• DTDHandbook
• Contact
• Contributors
• Sections
• 1. Introduction
• 2. Fundamentals of Damage Tolerance
• 3. Damage Size Characterizations
• 4. Residual Strength
• 0. Residual Strength
• 1. Introduction
• 2. Failure Criteria
• 3. Residual Strength Capability
• 0. Residual Strength Capability
• 1. Single Load Path Residual Strength Diagrams
• 2. Built-Up Structure Residual Strength Diagrams
• 4. Single Load Path Structure
• 5. Built-Up Structures
• 6. References
• 5. Analysis Of Damage Growth
• 6. Examples of Damage Tolerant Analyses
• 7. Damage Tolerance Testing
• 8. Force Management and Sustainment Engineering
• 9. Structural Repairs
• 10. Guidelines for Damage Tolerance Design and Fracture Control Planning
• 11. Summary of Stress Intensity Factor Information
• Examples

# Section 4.3.0. Residual Strength Capability

To establish the residual strength capability of a given structure under certain loading conditions, prediction techniques must be developed with a thorough understanding of the complexities involved in evaluating the residual strength.  For monolithic or single load path structures which must be classified as slow crack growth structures, the estimation of residual strength capability is straightforward.  In multiple load path, built-up structures, whether classified as slow crack growth or fail-safe structures, the strength analysis can become complicated due to the complex geometric construction of the built-up components.  In general, the prediction techniques are based on the critical value of the stress-intensity factor for a given geometry and loading.  Using fracture toughness failure criteria as explained earlier, the decay in critical stress can be obtained in terms of crack size.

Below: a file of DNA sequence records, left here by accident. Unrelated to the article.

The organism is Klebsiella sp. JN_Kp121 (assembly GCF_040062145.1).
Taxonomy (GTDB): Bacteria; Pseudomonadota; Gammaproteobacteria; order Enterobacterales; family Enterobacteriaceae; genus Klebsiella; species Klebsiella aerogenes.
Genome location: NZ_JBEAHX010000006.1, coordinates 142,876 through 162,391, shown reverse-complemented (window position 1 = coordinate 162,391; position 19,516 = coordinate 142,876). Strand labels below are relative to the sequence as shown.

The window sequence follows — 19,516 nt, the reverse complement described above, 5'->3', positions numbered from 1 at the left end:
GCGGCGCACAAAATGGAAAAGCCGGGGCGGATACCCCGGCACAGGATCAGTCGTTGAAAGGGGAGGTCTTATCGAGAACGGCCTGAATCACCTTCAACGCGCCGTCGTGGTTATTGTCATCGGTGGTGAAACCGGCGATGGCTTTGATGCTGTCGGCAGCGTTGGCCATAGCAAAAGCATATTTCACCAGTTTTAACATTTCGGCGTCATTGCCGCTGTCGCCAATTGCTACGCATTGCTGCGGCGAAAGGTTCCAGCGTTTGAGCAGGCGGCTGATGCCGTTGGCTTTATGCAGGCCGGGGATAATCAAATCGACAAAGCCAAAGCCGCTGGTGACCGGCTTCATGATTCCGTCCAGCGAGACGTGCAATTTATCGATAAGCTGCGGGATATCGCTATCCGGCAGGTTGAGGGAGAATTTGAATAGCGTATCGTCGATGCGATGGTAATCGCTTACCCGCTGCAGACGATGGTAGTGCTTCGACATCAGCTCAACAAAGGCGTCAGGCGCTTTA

As described by Figure 4.1.2, the residual strength capability is a function of service time for a given structure.  This is because the residual strength capability depends on the size of the crack in the structure and the crack grows as a function of time.  Thus, to obtain a residual strength capability curve (Figure 4.1.2), one needs two types of data: (a) the relationship between crack length and time, and (b) the relationship between fracture strength (sf) and crack length.  Section 5 is devoted to obtaining the crack length-time relationship and the remainder of this section is devoted to presenting methods and procedures for obtaining the fracture strength-crack length (sf vs. a) relationship.  It is to be noted that the sf vs. a relationship is independent of time and has been referred to in the general literature as the residual strength diagram.  This section presents useful information about residual strength diagrams for single load path and for multiple load path structures.